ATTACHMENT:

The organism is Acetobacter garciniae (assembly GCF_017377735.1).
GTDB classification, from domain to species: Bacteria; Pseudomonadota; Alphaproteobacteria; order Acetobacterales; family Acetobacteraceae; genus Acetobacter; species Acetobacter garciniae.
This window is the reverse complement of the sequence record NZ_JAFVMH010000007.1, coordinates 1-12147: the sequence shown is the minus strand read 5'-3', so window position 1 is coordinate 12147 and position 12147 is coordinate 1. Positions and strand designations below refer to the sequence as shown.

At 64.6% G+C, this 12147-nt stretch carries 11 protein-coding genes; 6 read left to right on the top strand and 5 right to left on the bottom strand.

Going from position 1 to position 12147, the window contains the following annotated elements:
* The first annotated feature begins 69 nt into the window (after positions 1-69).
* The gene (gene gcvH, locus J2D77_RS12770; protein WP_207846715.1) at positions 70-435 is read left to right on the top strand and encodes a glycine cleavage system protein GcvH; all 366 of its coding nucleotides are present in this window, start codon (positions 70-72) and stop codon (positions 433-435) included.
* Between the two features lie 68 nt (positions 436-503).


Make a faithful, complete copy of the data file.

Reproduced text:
The organism is Acetobacter garciniae (assembly GCF_017377735.1).
GTDB classification, from domain to species: Bacteria; Pseudomonadota; Alphaproteobacteria; order Acetobacterales; family Acetobacteraceae; genus Acetobacter; species Acetobacter garciniae.
This window is the reverse complement of the sequence record NZ_JAFVMH010000007.1, coordinates 1-12147: the sequence shown is the minus strand read 5'-3', so window position 1 is coordinate 12147 and position 12147 is coordinate 1. Positions and strand designations below refer to the sequence as shown.

At 64.6% G+C, this 12147-nt stretch carries 11 protein-coding genes; 6 read left to right on the top strand and 5 right to left on the bottom strand.

Going from position 1 to position 12147, the window contains the following annotated elements:
* The first annotated feature begins 69 nt into the window (after positions 1-69).
* The gene (gene gcvH, locus J2D77_RS12770; protein WP_207846715.1) at positions 70-435 is read left to right on the top strand and encodes a glycine cleavage system protein GcvH; all 366 of its coding nucleotides are present in this window, start codon (positions 70-72) and stop codon (positions 433-435) included.
* Between the two features lie 68 nt (positions 436-503).